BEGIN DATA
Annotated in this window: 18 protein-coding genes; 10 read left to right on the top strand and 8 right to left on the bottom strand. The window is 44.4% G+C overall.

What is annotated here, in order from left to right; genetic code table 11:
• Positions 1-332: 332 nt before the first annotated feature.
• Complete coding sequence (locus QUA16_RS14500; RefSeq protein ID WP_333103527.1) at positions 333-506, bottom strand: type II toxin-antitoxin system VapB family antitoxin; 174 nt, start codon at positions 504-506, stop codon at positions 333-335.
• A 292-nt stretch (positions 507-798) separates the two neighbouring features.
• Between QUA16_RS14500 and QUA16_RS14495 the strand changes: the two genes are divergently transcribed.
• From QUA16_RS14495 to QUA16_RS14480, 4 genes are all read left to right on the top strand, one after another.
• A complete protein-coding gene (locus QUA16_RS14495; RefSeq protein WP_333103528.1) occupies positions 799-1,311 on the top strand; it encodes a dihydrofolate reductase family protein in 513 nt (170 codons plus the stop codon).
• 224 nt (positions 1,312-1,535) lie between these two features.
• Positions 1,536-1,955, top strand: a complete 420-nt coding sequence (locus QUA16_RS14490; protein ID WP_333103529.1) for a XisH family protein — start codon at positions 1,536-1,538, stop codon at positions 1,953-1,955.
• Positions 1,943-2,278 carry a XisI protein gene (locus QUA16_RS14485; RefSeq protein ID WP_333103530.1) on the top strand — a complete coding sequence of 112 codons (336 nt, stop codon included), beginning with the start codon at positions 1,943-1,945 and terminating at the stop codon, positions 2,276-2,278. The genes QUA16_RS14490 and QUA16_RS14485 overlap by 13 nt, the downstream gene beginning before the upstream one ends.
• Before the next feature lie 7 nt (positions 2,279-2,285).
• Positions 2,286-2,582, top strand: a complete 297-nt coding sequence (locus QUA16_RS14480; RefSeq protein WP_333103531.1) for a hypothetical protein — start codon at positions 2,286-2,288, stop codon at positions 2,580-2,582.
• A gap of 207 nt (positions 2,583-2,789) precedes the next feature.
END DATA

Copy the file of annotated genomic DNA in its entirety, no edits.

Annotated in this window: 18 protein-coding genes; 10 read left to right on the top strand and 8 right to left on the bottom strand. The window is 44.4% G+C overall.

What is annotated here, in order from left to right; genetic code table 11:
• Positions 1-332: 332 nt before the first annotated feature.
• Complete coding sequence (locus QUA16_RS14500; RefSeq protein ID WP_333103527.1) at positions 333-506, bottom strand: type II toxin-antitoxin system VapB family antitoxin; 174 nt, start codon at positions 504-506, stop codon at positions 333-335.
• A 292-nt stretch (positions 507-798) separates the two neighbouring features.
• Between QUA16_RS14500 and QUA16_RS14495 the strand changes: the two genes are divergently transcribed.
• From QUA16_RS14495 to QUA16_RS14480, 4 genes are all read left to right on the top strand, one after another.
• A complete protein-coding gene (locus QUA16_RS14495; RefSeq protein WP_333103528.1) occupies positions 799-1,311 on the top strand; it encodes a dihydrofolate reductase family protein in 513 nt (170 codons plus the stop codon).
• 224 nt (positions 1,312-1,535) lie between these two features.
• Positions 1,536-1,955, top strand: a complete 420-nt coding sequence (locus QUA16_RS14490; protein ID WP_333103529.1) for a XisH family protein — start codon at positions 1,536-1,538, stop codon at positions 1,953-1,955.
• Positions 1,943-2,278 carry a XisI protein gene (locus QUA16_RS14485; RefSeq protein ID WP_333103530.1) on the top strand — a complete coding sequence of 112 codons (336 nt, stop codon included), beginning with the start codon at positions 1,943-1,945 and terminating at the stop codon, positions 2,276-2,278. The genes QUA16_RS14490 and QUA16_RS14485 overlap by 13 nt, the downstream gene beginning before the upstream one ends.
• Before the next feature lie 7 nt (positions 2,279-2,285).
• Positions 2,286-2,582, top strand: a complete 297-nt coding sequence (locus QUA16_RS14480; RefSeq protein WP_333103531.1) for a hypothetical protein — start codon at positions 2,286-2,288, stop codon at positions 2,580-2,582.
• A gap of 207 nt (positions 2,583-2,789) precedes the next feature.